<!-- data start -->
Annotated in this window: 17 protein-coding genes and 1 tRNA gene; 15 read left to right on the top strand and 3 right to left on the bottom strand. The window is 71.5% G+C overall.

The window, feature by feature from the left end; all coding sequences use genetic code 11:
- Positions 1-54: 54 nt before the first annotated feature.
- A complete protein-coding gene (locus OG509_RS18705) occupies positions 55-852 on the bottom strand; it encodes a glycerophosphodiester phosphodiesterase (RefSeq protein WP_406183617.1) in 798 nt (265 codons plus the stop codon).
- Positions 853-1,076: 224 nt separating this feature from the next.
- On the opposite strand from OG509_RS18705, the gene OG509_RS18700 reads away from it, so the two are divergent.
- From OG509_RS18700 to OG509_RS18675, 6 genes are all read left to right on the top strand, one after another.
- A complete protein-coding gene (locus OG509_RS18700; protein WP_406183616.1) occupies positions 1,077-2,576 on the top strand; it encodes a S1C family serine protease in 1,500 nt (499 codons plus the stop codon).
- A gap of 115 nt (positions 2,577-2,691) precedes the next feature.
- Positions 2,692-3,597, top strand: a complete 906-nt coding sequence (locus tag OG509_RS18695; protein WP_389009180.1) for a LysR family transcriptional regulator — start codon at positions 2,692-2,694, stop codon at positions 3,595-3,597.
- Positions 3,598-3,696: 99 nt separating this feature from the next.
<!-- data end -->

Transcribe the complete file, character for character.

Annotated in this window: 17 protein-coding genes and 1 tRNA gene; 15 read left to right on the top strand and 3 right to left on the bottom strand. The window is 71.5% G+C overall.

The window, feature by feature from the left end; all coding sequences use genetic code 11:
- Positions 1-54: 54 nt before the first annotated feature.
- A complete protein-coding gene (locus OG509_RS18705) occupies positions 55-852 on the bottom strand; it encodes a glycerophosphodiester phosphodiesterase (RefSeq protein WP_406183617.1) in 798 nt (265 codons plus the stop codon).
- Positions 853-1,076: 224 nt separating this feature from the next.
- On the opposite strand from OG509_RS18705, the gene OG509_RS18700 reads away from it, so the two are divergent.
- From OG509_RS18700 to OG509_RS18675, 6 genes are all read left to right on the top strand, one after another.
- A complete protein-coding gene (locus OG509_RS18700; protein WP_406183616.1) occupies positions 1,077-2,576 on the top strand; it encodes a S1C family serine protease in 1,500 nt (499 codons plus the stop codon).
- A gap of 115 nt (positions 2,577-2,691) precedes the next feature.
- Positions 2,692-3,597, top strand: a complete 906-nt coding sequence (locus tag OG509_RS18695; protein WP_389009180.1) for a LysR family transcriptional regulator — start codon at positions 2,692-2,694, stop codon at positions 3,595-3,597.
- Positions 3,598-3,696: 99 nt separating this feature from the next.